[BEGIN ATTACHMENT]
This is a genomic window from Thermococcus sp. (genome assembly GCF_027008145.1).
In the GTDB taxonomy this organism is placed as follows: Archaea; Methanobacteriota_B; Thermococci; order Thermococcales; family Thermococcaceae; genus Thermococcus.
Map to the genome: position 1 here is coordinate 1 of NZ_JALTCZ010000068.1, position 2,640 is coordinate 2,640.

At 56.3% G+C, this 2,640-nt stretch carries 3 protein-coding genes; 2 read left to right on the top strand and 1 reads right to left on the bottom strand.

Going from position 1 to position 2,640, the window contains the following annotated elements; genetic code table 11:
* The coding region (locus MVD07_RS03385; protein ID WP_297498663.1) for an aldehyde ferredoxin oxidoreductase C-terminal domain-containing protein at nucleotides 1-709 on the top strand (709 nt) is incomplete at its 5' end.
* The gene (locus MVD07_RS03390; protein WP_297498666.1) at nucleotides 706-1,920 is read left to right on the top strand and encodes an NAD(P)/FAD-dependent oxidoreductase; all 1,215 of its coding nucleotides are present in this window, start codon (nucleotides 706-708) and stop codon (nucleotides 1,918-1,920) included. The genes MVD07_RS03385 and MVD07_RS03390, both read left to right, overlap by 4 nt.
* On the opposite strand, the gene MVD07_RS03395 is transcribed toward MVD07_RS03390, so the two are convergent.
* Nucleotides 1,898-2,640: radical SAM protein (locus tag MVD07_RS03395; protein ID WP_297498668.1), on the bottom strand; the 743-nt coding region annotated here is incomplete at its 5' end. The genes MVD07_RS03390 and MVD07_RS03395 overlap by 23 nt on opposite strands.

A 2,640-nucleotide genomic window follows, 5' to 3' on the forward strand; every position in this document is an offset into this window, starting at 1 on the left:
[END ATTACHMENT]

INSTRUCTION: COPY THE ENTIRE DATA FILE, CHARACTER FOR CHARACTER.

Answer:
This is a genomic window from Thermococcus sp. (genome assembly GCF_027008145.1).
In the GTDB taxonomy this organism is placed as follows: Archaea; Methanobacteriota_B; Thermococci; order Thermococcales; family Thermococcaceae; genus Thermococcus.
Map to the genome: position 1 here is coordinate 1 of NZ_JALTCZ010000068.1, position 2,640 is coordinate 2,640.

At 56.3% G+C, this 2,640-nt stretch carries 3 protein-coding genes; 2 read left to right on the top strand and 1 reads right to left on the bottom strand.

Going from position 1 to position 2,640, the window contains the following annotated elements; genetic code table 11:
* The coding region (locus MVD07_RS03385; protein ID WP_297498663.1) for an aldehyde ferredoxin oxidoreductase C-terminal domain-containing protein at nucleotides 1-709 on the top strand (709 nt) is incomplete at its 5' end.
* The gene (locus MVD07_RS03390; protein WP_297498666.1) at nucleotides 706-1,920 is read left to right on the top strand and encodes an NAD(P)/FAD-dependent oxidoreductase; all 1,215 of its coding nucleotides are present in this window, start codon (nucleotides 706-708) and stop codon (nucleotides 1,918-1,920) included. The genes MVD07_RS03385 and MVD07_RS03390, both read left to right, overlap by 4 nt.
* On the opposite strand, the gene MVD07_RS03395 is transcribed toward MVD07_RS03390, so the two are convergent.
* Nucleotides 1,898-2,640: radical SAM protein (locus tag MVD07_RS03395; protein ID WP_297498668.1), on the bottom strand; the 743-nt coding region annotated here is incomplete at its 5' end. The genes MVD07_RS03390 and MVD07_RS03395 overlap by 23 nt on opposite strands.

A 2,640-nucleotide genomic window follows, 5' to 3' on the forward strand; every position in this document is an offset into this window, starting at 1 on the left: